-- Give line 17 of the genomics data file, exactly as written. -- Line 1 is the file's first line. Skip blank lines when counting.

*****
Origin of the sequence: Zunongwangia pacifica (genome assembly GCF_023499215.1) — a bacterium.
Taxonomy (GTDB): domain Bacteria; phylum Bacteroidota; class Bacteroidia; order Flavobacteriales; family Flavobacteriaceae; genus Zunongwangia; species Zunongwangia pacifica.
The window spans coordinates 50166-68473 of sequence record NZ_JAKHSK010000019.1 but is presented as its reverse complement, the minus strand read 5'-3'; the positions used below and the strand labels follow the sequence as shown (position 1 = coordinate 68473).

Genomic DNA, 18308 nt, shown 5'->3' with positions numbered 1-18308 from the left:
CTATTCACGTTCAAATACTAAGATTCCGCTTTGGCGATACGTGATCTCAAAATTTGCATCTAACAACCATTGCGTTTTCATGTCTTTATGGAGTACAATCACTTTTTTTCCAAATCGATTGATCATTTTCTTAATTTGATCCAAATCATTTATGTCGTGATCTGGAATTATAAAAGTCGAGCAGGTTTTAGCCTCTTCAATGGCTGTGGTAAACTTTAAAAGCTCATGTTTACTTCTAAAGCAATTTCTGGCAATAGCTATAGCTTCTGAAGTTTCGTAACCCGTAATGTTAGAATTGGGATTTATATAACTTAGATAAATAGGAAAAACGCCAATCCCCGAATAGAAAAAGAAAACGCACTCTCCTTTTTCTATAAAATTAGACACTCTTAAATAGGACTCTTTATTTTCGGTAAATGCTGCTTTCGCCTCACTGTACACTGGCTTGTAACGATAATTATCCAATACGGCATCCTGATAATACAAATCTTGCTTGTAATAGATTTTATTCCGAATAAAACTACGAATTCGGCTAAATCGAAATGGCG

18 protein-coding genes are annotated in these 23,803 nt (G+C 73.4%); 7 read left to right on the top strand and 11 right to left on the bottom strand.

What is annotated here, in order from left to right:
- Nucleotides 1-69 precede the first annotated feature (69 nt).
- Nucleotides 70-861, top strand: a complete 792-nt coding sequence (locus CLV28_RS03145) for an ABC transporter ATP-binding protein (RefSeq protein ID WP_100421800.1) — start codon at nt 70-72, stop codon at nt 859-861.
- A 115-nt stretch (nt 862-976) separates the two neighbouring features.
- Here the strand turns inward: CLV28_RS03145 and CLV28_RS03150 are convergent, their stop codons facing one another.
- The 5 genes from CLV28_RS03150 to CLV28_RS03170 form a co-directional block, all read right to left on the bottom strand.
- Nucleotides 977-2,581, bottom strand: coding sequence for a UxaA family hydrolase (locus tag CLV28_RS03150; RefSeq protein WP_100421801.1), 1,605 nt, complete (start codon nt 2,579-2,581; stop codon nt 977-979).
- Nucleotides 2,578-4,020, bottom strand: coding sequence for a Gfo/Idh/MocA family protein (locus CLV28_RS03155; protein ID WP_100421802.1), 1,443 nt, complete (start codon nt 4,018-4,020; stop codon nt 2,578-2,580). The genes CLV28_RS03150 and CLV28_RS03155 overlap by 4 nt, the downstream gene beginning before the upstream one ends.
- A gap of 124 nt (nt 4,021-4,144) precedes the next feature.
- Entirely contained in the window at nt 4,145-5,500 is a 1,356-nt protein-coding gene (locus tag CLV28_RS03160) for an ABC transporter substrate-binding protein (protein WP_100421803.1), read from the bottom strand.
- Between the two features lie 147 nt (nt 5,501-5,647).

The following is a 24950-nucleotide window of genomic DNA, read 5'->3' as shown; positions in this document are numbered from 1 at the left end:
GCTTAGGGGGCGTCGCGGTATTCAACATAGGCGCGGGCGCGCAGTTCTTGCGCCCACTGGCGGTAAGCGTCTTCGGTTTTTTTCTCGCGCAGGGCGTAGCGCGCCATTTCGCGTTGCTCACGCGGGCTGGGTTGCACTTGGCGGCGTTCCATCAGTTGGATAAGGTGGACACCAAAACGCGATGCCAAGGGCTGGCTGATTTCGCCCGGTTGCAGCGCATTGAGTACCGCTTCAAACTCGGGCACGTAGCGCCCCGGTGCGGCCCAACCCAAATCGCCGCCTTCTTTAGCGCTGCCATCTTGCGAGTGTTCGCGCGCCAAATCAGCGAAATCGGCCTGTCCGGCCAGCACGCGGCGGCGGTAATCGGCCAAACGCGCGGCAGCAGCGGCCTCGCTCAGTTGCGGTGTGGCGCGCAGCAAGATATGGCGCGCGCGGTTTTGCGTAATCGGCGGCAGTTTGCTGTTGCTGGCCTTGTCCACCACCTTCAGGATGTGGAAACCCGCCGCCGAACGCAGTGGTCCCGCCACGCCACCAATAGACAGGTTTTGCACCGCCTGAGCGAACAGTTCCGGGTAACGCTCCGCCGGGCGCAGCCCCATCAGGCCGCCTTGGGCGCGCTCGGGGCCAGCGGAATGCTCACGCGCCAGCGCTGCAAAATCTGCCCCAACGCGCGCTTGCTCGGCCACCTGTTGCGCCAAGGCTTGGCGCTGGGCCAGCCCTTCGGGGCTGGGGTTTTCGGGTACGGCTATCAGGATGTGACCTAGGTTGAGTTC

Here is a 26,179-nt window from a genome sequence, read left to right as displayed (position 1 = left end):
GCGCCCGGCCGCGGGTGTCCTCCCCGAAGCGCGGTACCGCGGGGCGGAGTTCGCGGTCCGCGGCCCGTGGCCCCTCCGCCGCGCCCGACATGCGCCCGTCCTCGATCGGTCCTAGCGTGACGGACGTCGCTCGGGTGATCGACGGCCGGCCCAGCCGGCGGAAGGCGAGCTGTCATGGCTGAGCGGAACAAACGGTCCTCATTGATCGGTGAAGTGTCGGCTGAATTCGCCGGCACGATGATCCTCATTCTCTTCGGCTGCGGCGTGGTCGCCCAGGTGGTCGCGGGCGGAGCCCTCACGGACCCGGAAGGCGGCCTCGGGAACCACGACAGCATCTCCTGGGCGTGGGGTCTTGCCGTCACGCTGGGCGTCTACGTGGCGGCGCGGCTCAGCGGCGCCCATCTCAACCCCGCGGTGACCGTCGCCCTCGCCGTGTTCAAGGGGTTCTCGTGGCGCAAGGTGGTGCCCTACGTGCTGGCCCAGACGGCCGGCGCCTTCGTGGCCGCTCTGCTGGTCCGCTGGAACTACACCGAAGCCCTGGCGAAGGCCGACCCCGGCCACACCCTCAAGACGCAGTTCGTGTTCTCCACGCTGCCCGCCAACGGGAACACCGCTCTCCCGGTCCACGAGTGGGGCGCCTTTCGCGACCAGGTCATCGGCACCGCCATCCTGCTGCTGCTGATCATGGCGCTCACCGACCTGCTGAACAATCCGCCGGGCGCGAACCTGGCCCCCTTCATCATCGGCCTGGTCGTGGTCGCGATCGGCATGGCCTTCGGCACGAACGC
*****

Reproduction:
- Between the two features lie 147 nt (nt 5,501-5,647).